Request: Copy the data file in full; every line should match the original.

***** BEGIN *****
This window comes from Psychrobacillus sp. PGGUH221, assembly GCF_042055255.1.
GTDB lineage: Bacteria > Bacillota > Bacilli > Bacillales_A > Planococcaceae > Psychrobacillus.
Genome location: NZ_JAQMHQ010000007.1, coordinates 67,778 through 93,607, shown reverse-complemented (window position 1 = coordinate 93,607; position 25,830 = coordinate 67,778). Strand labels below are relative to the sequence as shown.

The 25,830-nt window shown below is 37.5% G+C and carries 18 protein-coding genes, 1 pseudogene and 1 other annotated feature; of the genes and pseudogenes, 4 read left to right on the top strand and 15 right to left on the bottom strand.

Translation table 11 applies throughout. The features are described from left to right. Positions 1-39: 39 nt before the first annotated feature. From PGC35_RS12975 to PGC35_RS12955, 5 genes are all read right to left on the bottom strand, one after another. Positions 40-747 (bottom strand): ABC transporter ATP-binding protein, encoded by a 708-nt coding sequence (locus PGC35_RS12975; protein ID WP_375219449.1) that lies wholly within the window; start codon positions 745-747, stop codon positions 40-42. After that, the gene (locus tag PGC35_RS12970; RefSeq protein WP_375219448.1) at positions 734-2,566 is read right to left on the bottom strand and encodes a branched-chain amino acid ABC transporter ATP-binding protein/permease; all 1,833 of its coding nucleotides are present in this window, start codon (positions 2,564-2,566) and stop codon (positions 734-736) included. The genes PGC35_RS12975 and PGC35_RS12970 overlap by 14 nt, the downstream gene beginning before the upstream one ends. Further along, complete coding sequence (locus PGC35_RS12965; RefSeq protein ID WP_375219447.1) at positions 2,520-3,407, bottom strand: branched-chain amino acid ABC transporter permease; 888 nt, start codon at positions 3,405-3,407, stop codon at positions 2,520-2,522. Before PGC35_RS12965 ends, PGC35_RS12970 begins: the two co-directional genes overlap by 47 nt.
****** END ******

This window comes from Psychrobacillus sp. PGGUH221, assembly GCF_042055255.1.
GTDB lineage: Bacteria > Bacillota > Bacilli > Bacillales_A > Planococcaceae > Psychrobacillus.
Genome location: NZ_JAQMHQ010000007.1, coordinates 67,778 through 93,607, shown reverse-complemented (window position 1 = coordinate 93,607; position 25,830 = coordinate 67,778). Strand labels below are relative to the sequence as shown.

The 25,830-nt window shown below is 37.5% G+C and carries 18 protein-coding genes, 1 pseudogene and 1 other annotated feature; of the genes and pseudogenes, 4 read left to right on the top strand and 15 right to left on the bottom strand.

Translation table 11 applies throughout. The features are described from left to right. Positions 1-39: 39 nt before the first annotated feature. From PGC35_RS12975 to PGC35_RS12955, 5 genes are all read right to left on the bottom strand, one after another. Positions 40-747 (bottom strand): ABC transporter ATP-binding protein, encoded by a 708-nt coding sequence (locus PGC35_RS12975; protein ID WP_375219449.1) that lies wholly within the window; start codon positions 745-747, stop codon positions 40-42. After that, the gene (locus tag PGC35_RS12970; RefSeq protein WP_375219448.1) at positions 734-2,566 is read right to left on the bottom strand and encodes a branched-chain amino acid ABC transporter ATP-binding protein/permease; all 1,833 of its coding nucleotides are present in this window, start codon (positions 2,564-2,566) and stop codon (positions 734-736) included. The genes PGC35_RS12975 and PGC35_RS12970 overlap by 14 nt, the downstream gene beginning before the upstream one ends. Further along, complete coding sequence (locus PGC35_RS12965; RefSeq protein ID WP_375219447.1) at positions 2,520-3,407, bottom strand: branched-chain amino acid ABC transporter permease; 888 nt, start codon at positions 3,405-3,407, stop codon at positions 2,520-2,522. Before PGC35_RS12965 ends, PGC35_RS12970 begins: the two co-directional genes overlap by 47 nt.